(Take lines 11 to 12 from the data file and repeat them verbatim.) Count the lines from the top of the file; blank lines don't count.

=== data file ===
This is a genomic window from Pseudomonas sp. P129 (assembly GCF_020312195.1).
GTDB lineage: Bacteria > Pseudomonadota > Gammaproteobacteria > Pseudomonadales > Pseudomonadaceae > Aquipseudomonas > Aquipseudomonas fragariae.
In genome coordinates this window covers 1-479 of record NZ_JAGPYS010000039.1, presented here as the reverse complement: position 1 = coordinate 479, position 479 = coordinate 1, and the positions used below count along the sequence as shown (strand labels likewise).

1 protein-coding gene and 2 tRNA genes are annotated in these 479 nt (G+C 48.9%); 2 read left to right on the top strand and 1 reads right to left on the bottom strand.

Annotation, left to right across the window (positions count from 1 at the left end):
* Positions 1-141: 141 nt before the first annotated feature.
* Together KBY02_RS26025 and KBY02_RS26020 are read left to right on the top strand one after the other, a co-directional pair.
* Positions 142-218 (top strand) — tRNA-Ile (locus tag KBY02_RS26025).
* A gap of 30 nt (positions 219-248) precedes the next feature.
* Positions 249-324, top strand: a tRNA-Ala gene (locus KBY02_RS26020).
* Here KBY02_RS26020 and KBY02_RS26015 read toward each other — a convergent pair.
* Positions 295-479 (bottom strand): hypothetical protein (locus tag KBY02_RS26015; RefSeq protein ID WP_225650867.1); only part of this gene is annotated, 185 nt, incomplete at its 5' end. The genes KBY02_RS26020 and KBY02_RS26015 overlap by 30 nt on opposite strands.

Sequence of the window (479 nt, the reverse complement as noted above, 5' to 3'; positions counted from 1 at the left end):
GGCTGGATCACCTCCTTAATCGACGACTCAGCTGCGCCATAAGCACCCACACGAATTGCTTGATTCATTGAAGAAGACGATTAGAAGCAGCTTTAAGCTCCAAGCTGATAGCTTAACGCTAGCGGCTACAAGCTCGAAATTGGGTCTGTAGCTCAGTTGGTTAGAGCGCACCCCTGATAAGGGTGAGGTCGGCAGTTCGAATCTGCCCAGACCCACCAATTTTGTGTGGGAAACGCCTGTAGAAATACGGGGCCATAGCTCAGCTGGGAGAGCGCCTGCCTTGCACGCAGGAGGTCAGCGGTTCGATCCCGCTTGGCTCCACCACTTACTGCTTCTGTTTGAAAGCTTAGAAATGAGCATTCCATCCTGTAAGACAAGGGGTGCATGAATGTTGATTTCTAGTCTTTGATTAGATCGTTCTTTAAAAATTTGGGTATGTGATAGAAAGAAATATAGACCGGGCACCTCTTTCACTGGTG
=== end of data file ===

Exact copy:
* Here KBY02_RS26020 and KBY02_RS26015 read toward each other — a convergent pair.
* Positions 295-479 (bottom strand): hypothetical protein (locus tag KBY02_RS26015; RefSeq protein ID WP_225650867.1); only part of this gene is annotated, 185 nt, incomplete at its 5' end. The genes KBY02_RS26020 and KBY02_RS26015 overlap by 30 nt on opposite strands.